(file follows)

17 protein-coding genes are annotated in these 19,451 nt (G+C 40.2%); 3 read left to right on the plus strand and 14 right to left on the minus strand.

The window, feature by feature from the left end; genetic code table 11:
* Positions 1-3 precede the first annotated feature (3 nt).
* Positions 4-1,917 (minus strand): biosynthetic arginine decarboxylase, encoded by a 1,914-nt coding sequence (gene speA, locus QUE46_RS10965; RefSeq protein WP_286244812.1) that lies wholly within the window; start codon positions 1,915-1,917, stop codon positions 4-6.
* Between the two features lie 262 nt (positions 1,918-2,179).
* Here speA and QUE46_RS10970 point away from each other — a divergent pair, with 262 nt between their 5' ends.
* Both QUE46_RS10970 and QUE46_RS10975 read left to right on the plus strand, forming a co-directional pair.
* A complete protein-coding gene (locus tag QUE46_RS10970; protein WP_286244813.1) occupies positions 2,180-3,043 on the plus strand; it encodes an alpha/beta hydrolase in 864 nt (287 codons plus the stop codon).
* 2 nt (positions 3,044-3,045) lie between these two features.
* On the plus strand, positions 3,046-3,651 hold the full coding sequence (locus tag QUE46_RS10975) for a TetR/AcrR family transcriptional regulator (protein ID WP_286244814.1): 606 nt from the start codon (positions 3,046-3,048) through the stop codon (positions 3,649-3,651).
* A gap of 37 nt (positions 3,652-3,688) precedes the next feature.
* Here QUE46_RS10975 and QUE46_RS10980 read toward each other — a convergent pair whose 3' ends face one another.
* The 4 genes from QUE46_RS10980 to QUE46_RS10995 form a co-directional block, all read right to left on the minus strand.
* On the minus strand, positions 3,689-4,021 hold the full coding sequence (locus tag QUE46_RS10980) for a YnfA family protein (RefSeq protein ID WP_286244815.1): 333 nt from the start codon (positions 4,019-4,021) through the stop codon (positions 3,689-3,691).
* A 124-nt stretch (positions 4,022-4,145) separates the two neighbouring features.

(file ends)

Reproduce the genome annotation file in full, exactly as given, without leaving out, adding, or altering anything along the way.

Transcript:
17 protein-coding genes are annotated in these 19,451 nt (G+C 40.2%); 3 read left to right on the plus strand and 14 right to left on the minus strand.

The window, feature by feature from the left end; genetic code table 11:
* Positions 1-3 precede the first annotated feature (3 nt).
* Positions 4-1,917 (minus strand): biosynthetic arginine decarboxylase, encoded by a 1,914-nt coding sequence (gene speA, locus QUE46_RS10965; RefSeq protein WP_286244812.1) that lies wholly within the window; start codon positions 1,915-1,917, stop codon positions 4-6.
* Between the two features lie 262 nt (positions 1,918-2,179).
* Here speA and QUE46_RS10970 point away from each other — a divergent pair, with 262 nt between their 5' ends.
* Both QUE46_RS10970 and QUE46_RS10975 read left to right on the plus strand, forming a co-directional pair.
* A complete protein-coding gene (locus tag QUE46_RS10970; protein WP_286244813.1) occupies positions 2,180-3,043 on the plus strand; it encodes an alpha/beta hydrolase in 864 nt (287 codons plus the stop codon).
* 2 nt (positions 3,044-3,045) lie between these two features.
* On the plus strand, positions 3,046-3,651 hold the full coding sequence (locus tag QUE46_RS10975) for a TetR/AcrR family transcriptional regulator (protein ID WP_286244814.1): 606 nt from the start codon (positions 3,046-3,048) through the stop codon (positions 3,649-3,651).
* A gap of 37 nt (positions 3,652-3,688) precedes the next feature.
* Here QUE46_RS10975 and QUE46_RS10980 read toward each other — a convergent pair whose 3' ends face one another.
* The 4 genes from QUE46_RS10980 to QUE46_RS10995 form a co-directional block, all read right to left on the minus strand.
* On the minus strand, positions 3,689-4,021 hold the full coding sequence (locus tag QUE46_RS10980) for a YnfA family protein (RefSeq protein ID WP_286244815.1): 333 nt from the start codon (positions 4,019-4,021) through the stop codon (positions 3,689-3,691).
* A 124-nt stretch (positions 4,022-4,145) separates the two neighbouring features.